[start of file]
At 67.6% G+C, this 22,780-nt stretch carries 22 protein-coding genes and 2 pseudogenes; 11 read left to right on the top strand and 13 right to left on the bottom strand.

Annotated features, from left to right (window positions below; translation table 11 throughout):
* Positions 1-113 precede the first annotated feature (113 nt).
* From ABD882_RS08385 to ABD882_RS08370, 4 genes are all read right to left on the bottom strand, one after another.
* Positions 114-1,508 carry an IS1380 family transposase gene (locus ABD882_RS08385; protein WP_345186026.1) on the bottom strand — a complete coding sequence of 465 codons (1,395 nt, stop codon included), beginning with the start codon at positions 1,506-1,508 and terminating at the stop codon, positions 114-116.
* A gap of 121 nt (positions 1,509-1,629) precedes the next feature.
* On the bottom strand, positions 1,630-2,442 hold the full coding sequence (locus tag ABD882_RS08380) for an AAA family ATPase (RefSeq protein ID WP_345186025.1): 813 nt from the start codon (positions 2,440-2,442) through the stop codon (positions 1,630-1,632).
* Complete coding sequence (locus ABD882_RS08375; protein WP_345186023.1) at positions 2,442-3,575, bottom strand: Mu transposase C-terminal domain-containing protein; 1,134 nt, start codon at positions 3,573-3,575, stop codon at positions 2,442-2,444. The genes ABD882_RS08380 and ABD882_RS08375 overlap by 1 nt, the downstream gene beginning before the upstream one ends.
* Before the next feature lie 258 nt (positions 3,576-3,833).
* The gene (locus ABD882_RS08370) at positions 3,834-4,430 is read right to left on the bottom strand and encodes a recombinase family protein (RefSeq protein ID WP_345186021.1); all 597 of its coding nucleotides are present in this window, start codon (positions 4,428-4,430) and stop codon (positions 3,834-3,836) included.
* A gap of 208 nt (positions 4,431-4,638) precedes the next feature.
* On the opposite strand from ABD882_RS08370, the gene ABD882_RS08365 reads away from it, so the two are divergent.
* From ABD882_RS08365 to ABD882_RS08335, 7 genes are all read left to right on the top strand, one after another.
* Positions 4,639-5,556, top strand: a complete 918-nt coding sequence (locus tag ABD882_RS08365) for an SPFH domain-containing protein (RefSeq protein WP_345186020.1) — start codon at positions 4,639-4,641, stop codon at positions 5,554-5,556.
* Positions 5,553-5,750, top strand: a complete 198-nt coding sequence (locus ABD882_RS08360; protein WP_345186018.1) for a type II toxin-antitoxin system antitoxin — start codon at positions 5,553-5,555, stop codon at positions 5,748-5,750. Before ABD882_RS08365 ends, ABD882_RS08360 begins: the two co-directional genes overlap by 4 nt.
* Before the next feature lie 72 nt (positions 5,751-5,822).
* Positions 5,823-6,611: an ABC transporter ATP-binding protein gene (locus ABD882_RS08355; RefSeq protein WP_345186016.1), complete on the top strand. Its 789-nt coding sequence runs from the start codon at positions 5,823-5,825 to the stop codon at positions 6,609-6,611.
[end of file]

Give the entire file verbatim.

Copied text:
At 67.6% G+C, this 22,780-nt stretch carries 22 protein-coding genes and 2 pseudogenes; 11 read left to right on the top strand and 13 right to left on the bottom strand.

Annotated features, from left to right (window positions below; translation table 11 throughout):
* Positions 1-113 precede the first annotated feature (113 nt).
* From ABD882_RS08385 to ABD882_RS08370, 4 genes are all read right to left on the bottom strand, one after another.
* Positions 114-1,508 carry an IS1380 family transposase gene (locus ABD882_RS08385; protein WP_345186026.1) on the bottom strand — a complete coding sequence of 465 codons (1,395 nt, stop codon included), beginning with the start codon at positions 1,506-1,508 and terminating at the stop codon, positions 114-116.
* A gap of 121 nt (positions 1,509-1,629) precedes the next feature.
* On the bottom strand, positions 1,630-2,442 hold the full coding sequence (locus tag ABD882_RS08380) for an AAA family ATPase (RefSeq protein ID WP_345186025.1): 813 nt from the start codon (positions 2,440-2,442) through the stop codon (positions 1,630-1,632).
* Complete coding sequence (locus ABD882_RS08375; protein WP_345186023.1) at positions 2,442-3,575, bottom strand: Mu transposase C-terminal domain-containing protein; 1,134 nt, start codon at positions 3,573-3,575, stop codon at positions 2,442-2,444. The genes ABD882_RS08380 and ABD882_RS08375 overlap by 1 nt, the downstream gene beginning before the upstream one ends.
* Before the next feature lie 258 nt (positions 3,576-3,833).
* The gene (locus ABD882_RS08370) at positions 3,834-4,430 is read right to left on the bottom strand and encodes a recombinase family protein (RefSeq protein ID WP_345186021.1); all 597 of its coding nucleotides are present in this window, start codon (positions 4,428-4,430) and stop codon (positions 3,834-3,836) included.
* A gap of 208 nt (positions 4,431-4,638) precedes the next feature.
* On the opposite strand from ABD882_RS08370, the gene ABD882_RS08365 reads away from it, so the two are divergent.
* From ABD882_RS08365 to ABD882_RS08335, 7 genes are all read left to right on the top strand, one after another.
* Positions 4,639-5,556, top strand: a complete 918-nt coding sequence (locus tag ABD882_RS08365) for an SPFH domain-containing protein (RefSeq protein WP_345186020.1) — start codon at positions 4,639-4,641, stop codon at positions 5,554-5,556.
* Positions 5,553-5,750, top strand: a complete 198-nt coding sequence (locus ABD882_RS08360; protein WP_345186018.1) for a type II toxin-antitoxin system antitoxin — start codon at positions 5,553-5,555, stop codon at positions 5,748-5,750. Before ABD882_RS08365 ends, ABD882_RS08360 begins: the two co-directional genes overlap by 4 nt.
* Before the next feature lie 72 nt (positions 5,751-5,822).
* Positions 5,823-6,611: an ABC transporter ATP-binding protein gene (locus ABD882_RS08355; RefSeq protein WP_345186016.1), complete on the top strand. Its 789-nt coding sequence runs from the start codon at positions 5,823-5,825 to the stop codon at positions 6,609-6,611.